The national high school graduation rate has slipped in recent years, despite an array of public and private efforts to boost the percentage of students going on to college. But some districts are beating the odds, succeeding with many students who otherwise may have fallen through the cracks.
The percent of students earning a standard diploma in four years shifted from 69.2 percent in 2006 to 68.8 percent in 2007, according to an analysis of the most recent data in “Diplomas Count 2010.” It was the second consecutive year of decline, says the report, which was released Thursday by Education Week and the Editorial Projects in Education (EPE) Research Center, a nonprofit in Bethesda, Md.
That translates to 11,000 fewer graduates in 2007 than in 2006. At its peak in 1969, the national graduation rate was 77 percent.
“The progress on graduation rates has stalled.... We need to ramp up efforts on ... holding schools accountable and [promoting] interventions that will actually address the problem,” says Lyndsay Pinkus, director of strategic initiatives at the Alliance for Excellent Education, a Washington policy group that promotes high school reform.
On the more hopeful side, the report identifies 21 big-city “overachievers” that posted much higher graduation rates than would be expected based on a range of factors including demographics and poverty. Five such districts outpaced expectations by 18 percentage points or more: Newport-Mesa Unified in California; David Douglas in Portland, Ore.; Texarkana Independent in Texas; Memphis City in Tennessee; and Visalia Unified in California.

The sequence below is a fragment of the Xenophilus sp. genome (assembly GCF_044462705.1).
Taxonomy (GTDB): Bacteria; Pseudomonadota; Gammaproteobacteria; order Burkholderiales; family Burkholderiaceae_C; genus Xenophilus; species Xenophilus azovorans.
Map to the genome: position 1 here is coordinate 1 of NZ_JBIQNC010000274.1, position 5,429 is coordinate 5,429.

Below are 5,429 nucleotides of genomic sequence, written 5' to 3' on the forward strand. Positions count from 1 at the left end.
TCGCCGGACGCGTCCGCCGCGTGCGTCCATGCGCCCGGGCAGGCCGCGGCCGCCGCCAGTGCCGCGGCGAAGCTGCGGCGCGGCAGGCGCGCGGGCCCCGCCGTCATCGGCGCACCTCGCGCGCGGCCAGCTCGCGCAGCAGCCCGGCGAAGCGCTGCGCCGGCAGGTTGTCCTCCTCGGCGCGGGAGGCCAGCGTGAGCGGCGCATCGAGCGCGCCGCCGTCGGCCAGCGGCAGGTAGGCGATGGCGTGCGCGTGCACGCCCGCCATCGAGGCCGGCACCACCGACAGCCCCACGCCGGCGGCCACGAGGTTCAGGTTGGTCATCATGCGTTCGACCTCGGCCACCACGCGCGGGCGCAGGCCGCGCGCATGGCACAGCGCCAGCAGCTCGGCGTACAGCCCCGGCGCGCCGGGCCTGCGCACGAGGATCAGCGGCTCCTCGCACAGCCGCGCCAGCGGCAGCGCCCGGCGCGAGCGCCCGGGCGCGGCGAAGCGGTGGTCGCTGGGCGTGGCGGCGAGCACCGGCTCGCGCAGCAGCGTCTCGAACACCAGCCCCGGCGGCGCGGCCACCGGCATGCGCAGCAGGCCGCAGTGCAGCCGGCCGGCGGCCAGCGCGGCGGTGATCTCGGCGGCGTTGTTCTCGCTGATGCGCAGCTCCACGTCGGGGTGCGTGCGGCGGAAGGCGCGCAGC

At Newport-Mesa, 86 percent graduated within four years, compared with the 57 percent that researchers calculated for the “expected” graduation rate. The district’s 22,000 students cover the gamut of socioeconomic backgrounds in Newport Beach and Costa Mesa. About 40 percent are Latino.
“When the school board hired me four years ago ... they said, ‘We don’t want to lose one single student,’ ” says Newport-Mesa superintendent Jeffrey Hubbard. “Students who are struggling in our comprehensive high schools have other alternatives,” he says, including hands-on classes at community colleges, where they can simultaneously work toward an associate’s degree.
Another reason Mr. Hubbard says graduation rates have improved: a collaborative approach to student progress. “We ask ourselves ... what do students need to learn ... and how do we respond if they’re not? [We] really look at whether kids are getting it,” he says.
“Diplomas Count” computes the percentage of public-school students who graduate with a standard high school diploma in four years by using a method known as the Cumulative Promotion Index, which enables comparisons across all districts.
Racial and ethnic gaps persist, the report notes. Forty-six percent of black students, 44 percent of Latinos, and 49 percent of native Americans did not earn a diploma in four years.
The numbers can be important even for families with no children in school, Ms. Pinkus notes. If dropouts were reduced by half in America’s 50 largest cities, the graduates’ extra earnings would add up to about $4.1 billion a year, which would increase state and local tax revenue by as much as $536 million, according to a recent analysis by the Alliance for Excellent Education.
By 2011-12, the US Department of Education will be holding states accountable for progress in four-year graduation rates.